by Don  

Another verb for travelling by air in Russian is лететь “to fly”:

Infinitive лететь
Past летел
Present лечу
Future буду лететь
будешь лететь
будет лететь
будем лететь
будете лететь
будут лететь
Imperative лети(те)

This is a determinate (unidirectional) verb of motion, which means it is normally used to indicate a flight currently in progress. Thus if you glance at the sky and spot an airplane, you might say:

Смотри, вон летит самолёт! Look! There goes an airplane!

If you are a friendly type of person, chatting with your fellow passenger on an aircraft, you might have the following dialog:

— Я лечу в Финикс. А вы?
— А я подальше. Я лечу в Лос-Анжелес.
“I'm flying to Phoenix. What about you?”
“I'm going a bit farther. I'm flying to Los Angeles.”

Time for a pop quiz: what verb should you use when you see birds in flight? The multidirectional летать or the unidirectional лететь? Come up with an answer, then scroll down to see my response.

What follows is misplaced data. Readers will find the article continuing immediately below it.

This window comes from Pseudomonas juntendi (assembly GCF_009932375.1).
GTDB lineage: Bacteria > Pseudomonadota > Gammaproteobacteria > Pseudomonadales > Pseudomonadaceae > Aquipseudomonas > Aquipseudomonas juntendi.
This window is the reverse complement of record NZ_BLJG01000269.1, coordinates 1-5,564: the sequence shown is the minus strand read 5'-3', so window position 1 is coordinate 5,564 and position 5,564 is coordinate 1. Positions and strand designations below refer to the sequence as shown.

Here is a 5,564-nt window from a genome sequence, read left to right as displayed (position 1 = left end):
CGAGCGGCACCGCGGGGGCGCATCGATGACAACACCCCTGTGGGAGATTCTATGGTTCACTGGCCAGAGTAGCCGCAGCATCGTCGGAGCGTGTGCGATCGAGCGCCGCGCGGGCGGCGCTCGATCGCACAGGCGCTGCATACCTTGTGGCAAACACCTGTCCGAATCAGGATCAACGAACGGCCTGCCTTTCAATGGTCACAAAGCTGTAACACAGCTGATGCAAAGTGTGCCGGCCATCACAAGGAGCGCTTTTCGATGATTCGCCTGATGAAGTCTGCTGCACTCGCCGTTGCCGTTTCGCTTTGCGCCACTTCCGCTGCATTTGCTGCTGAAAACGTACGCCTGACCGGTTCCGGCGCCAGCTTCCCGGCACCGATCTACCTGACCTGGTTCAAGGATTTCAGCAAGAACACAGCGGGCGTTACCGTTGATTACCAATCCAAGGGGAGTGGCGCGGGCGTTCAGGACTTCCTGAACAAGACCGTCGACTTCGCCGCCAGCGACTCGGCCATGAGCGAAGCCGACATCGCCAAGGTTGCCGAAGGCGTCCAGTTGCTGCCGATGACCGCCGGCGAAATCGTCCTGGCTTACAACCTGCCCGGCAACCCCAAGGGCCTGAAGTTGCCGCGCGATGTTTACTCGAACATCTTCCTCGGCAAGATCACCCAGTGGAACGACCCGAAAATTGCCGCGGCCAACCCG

The answer is: it depends. Let's say you are sitting on a bench, and you see a bunch of swallows darting hither and thither. In that context you will use the multidirectional form:

Я очень люблю смотреть, как летают ласточки! I really love watching the swallows fly!

But if a mother spots geese going in a particular direction, she will use the unidirectional verb to test her son's knowledge:

— Юрочка, ты знаешь куда летят гуси?
— Мама, я же не ребёнок. Они летят на юг на зиму.
— Какой ты умница! Дай я тебя расцелую!
“Yuri, do you know where the geese are going?”
“Mama, I'm not a little boy. They are heading south for the winter.”
“You are so smart! Let me give you a big, fat kiss!”

1 comment

Comment from: Natalie [Visitor]

Еще у этого слово есть жаргонное значение “падать” (откуда-нибудь).
“Улететь с лестницы.” - Упасть с лестницы.

03/04/10 @ 10:46

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